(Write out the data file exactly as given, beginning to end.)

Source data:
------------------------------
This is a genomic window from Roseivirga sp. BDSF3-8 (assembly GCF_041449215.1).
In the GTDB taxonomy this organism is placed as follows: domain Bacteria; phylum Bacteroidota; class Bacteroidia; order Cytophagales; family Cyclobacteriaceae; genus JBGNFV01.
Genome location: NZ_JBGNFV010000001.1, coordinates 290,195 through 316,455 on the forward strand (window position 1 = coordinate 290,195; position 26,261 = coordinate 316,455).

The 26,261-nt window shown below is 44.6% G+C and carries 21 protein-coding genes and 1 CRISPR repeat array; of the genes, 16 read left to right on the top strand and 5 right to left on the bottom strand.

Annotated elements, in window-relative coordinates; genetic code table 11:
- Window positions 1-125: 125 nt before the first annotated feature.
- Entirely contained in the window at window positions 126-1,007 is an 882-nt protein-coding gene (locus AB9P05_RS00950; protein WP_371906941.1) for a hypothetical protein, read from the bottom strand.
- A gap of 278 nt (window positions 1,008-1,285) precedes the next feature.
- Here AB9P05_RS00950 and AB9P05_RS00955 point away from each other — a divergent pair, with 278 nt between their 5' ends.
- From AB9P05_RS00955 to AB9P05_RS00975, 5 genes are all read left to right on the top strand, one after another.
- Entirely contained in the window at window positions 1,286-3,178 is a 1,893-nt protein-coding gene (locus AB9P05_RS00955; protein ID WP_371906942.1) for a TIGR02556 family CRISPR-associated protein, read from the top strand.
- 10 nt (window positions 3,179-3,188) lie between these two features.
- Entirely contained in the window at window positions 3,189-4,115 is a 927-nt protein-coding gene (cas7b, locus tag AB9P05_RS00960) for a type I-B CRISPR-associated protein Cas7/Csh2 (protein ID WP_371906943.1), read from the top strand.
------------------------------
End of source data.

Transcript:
This is a genomic window from Roseivirga sp. BDSF3-8 (assembly GCF_041449215.1).
In the GTDB taxonomy this organism is placed as follows: domain Bacteria; phylum Bacteroidota; class Bacteroidia; order Cytophagales; family Cyclobacteriaceae; genus JBGNFV01.
Genome location: NZ_JBGNFV010000001.1, coordinates 290,195 through 316,455 on the forward strand (window position 1 = coordinate 290,195; position 26,261 = coordinate 316,455).

The 26,261-nt window shown below is 44.6% G+C and carries 21 protein-coding genes and 1 CRISPR repeat array; of the genes, 16 read left to right on the top strand and 5 right to left on the bottom strand.

Annotated elements, in window-relative coordinates; genetic code table 11:
- Window positions 1-125: 125 nt before the first annotated feature.
- Entirely contained in the window at window positions 126-1,007 is an 882-nt protein-coding gene (locus AB9P05_RS00950; protein WP_371906941.1) for a hypothetical protein, read from the bottom strand.
- A gap of 278 nt (window positions 1,008-1,285) precedes the next feature.
- Here AB9P05_RS00950 and AB9P05_RS00955 point away from each other — a divergent pair, with 278 nt between their 5' ends.
- From AB9P05_RS00955 to AB9P05_RS00975, 5 genes are all read left to right on the top strand, one after another.
- Entirely contained in the window at window positions 1,286-3,178 is a 1,893-nt protein-coding gene (locus AB9P05_RS00955; protein ID WP_371906942.1) for a TIGR02556 family CRISPR-associated protein, read from the top strand.
- 10 nt (window positions 3,179-3,188) lie between these two features.
- Entirely contained in the window at window positions 3,189-4,115 is a 927-nt protein-coding gene (cas7b, locus tag AB9P05_RS00960) for a type I-B CRISPR-associated protein Cas7/Csh2 (protein ID WP_371906943.1), read from the top strand.